1. Volunteering is a mom thing. No, it’s also a dad thing. And it’s a grandma or grandpa thing, an aunt or uncle thing, or even an older sibling thing. Anyone willing to offer their time can be utilized in some way. Just make sure you don’t hand a hammer, paint brush, or shovel to every man who steps up to volunteer. Dads are great at reading stories, handing out snacks, and all those other jobs that the moms usually handle, so be sure to give them the opportunity to do them if they want to.
  1. The PTA already has all the help they need. Yes, the PTA is probably getting everything done, and it may look like everything is under control, but like the proverbial duck, the calm above the water has some frantic paddling going on below. Many hands make lighter work, and more people volunteering means that the PTA president or that super-volunteer doesn’t have to spend the entire event filling in where no one volunteered and can spend some time doing things with their child.

Volunteering can be a rewarding experience and an opportunity to meet new people, but it’s not for everyone, and that’s okay. No parent or family member should feel guilty for not wanting to involve themselves in that aspect of their child’s life. Being a parent is a tough enough job without having to meet societal expectations as well. Appreciate your volunteers sincerely, publicly, and often, but be sure to appreciate those who only bring their child to an event as well—without them, all that hard work by your volunteers would be wasted.

News from National Convention-Future Ready Schools

If you search for a picture of a classroom from 1915 or even 1890, chances are it looks a lot like your child’s classroom today. There are children at desks facing forward with the teacher at the front of the classroom providing information to the students. Perhaps there is a Smart Board at the front of the classroom instead of a chalkboard and a computer or two on one wall instead of a set of encyclopedias and other reference materials, but the basics of how we teach children really haven’t changed in the last 100 or even 125 years. We are using 21st century tools in a 19th century learning environment.

While US Education Secretary Arne Duncan’s announcement of a set of rights that all families should have for their children’s education drew national attention, the panel discussion he participated in prior to his speech focused on an issue that is much more immediate for every child in school: technology in education.

The panel was moderated by Jenny Backus, Google’s head of Strategic Outreach, Partnerships, and Engagement. Joining her on the panel in addition to Secretary Duncan were Thomas Murray from the Alliance for Excellent Education and Mark Edwards, the AASA 2013 Superintendent of the Year from Mooresville Graded School District in Mooresville, NC. The panel discussion was supplemented with a presentation from Mr. Murray on Future Ready Schools.

Members of the panel stressed that it is not enough to put technology in the classroom. A Smart Board at the front of a classroom used simply as a digital blackboard to drill facts into the heads of students will not improve student achievement nor prepare them for college and careers. Schools need to be leveraging technology to teach students to question, research, hypothesize, collaborate, and think critically, not just to serve as digital chalkboards and textbooks.

Information has become a commodity. If a student needs to know the capital of South Sudan or the year that World War I started, the answer is a quick web search away. What the web can’t teach them, however, is how the events of World War I still resonate in today’s world or what the creation of the world’s newest country means for Africa. For that we need teachers focused on teaching critical thinking and problem solving skills.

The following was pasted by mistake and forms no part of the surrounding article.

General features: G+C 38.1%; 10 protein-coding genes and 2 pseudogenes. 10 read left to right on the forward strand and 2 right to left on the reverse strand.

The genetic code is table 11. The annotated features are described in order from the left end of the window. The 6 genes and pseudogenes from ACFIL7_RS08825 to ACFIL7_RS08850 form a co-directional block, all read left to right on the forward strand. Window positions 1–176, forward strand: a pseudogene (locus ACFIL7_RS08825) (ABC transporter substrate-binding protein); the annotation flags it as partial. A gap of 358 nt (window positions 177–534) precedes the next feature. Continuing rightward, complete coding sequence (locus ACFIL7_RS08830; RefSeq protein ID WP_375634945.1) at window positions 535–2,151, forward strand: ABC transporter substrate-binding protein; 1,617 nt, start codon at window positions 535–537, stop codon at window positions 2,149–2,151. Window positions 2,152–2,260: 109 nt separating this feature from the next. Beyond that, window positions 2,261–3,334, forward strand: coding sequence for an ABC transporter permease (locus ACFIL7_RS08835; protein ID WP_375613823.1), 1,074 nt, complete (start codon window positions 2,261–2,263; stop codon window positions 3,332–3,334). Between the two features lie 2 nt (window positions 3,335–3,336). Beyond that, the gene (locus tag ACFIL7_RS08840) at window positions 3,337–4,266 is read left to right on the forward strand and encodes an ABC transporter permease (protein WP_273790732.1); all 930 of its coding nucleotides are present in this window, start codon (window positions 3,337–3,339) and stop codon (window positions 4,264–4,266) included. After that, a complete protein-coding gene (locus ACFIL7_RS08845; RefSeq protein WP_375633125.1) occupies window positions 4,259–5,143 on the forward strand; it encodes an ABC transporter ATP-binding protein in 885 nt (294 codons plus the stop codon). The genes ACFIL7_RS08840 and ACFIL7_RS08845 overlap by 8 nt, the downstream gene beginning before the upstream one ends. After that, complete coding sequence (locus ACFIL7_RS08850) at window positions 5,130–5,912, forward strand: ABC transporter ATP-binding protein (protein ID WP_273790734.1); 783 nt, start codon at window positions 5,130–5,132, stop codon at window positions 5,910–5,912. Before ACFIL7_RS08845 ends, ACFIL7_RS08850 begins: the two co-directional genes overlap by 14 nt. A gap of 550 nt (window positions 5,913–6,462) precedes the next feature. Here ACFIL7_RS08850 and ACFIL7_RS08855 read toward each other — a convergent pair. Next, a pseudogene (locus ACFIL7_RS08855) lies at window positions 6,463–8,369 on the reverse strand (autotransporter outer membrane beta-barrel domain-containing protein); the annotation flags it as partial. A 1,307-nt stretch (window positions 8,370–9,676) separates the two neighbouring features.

Future Ready Schools

Towards that end, the Alliance for Excellent Education and the US Department of Education have partnered to create Future Ready Schools. Rather than promoting a specific program or approach, Future Ready Schools is aimed at having each school district come together to discuss their vision for student learning in the 21st century and how to use digital technology effectively. The key components of a Future Ready School are:

  • R: Robust, Rigorous Resources
  • E: Engaged Students with Equitable Access
  • A: Active Parents for Deeper Engagemen
  • D: Dedicated Educators
  • Y: “Yes Culture” of Leadership

Gurnee District 56 has created a video to show how they are READY.

The process starts for a school district with the superintendent taking the Future Ready Schools Pledge. An online tool allows you to find out if your superintendent is one of nearly 2,000 across the country who have already taken the pledge. By taking the pledge, a superintendent commits their district to become Future Ready by engaging in a range of activities such as:

  • Fostering and Leading a Culture of Digital Learning within Our Schools.
  • Helping Schools and Families Transition to High-speed Connectivity.
  • Empowering Educators through Professional Learning Opportunities.
  • Accelerating Progress Toward Universal Access for All Students to Quality Devices.
  • Providing Access to Quality Digital Content.
  • Offering Digital Tools to Help Students and Families #ReachHigher.
  • Mentoring Other Districts and Helping Them Transition to Digital Learning.

 

Beyond the Pledge

Once a superintendent takes the Future Ready Schools Pledge, the district can take advantage of regional summits to develop a thoughtful plan on how technology can be used to improve student learning. Even if a district cannot attend a summit, they will have access to the Future Ready Leadership Network. This free online resource will provide districts with tools such as:

  • a Future Ready assessment and report with specific pathways toward progress,
  • an interactive planning dashboard [Note: to access a sample version, use e-mail address of sample@metiri.com and password “sample”.] to help districts analyze and report their own team’s progress,
  • a community of mentoring districts,
  • ongoing webinars and expert advisory chats, and
  • exemplars and snap shots of success.

 

The Challenge for PTAs

Simply purchasing computers, tablets, Smart Boards, or other technology for the classroom, as many PTAs have done in the past, has not been an effective way of improving student achievement. School districts need to consider and evaluate how students will use technology in the classroom, and PTAs should be the voice of parents in that conversation. Once the technology is in the classroom, it is even more important that teachers and administrators not only know how to use that technology but also receive continuing professional development on best practices from across the country to effectively use that technology to prepare students for college and careers. PTAs, like the schools and districts that they serve, need to shift their focus from actions taken for students to successful outcomes of those students.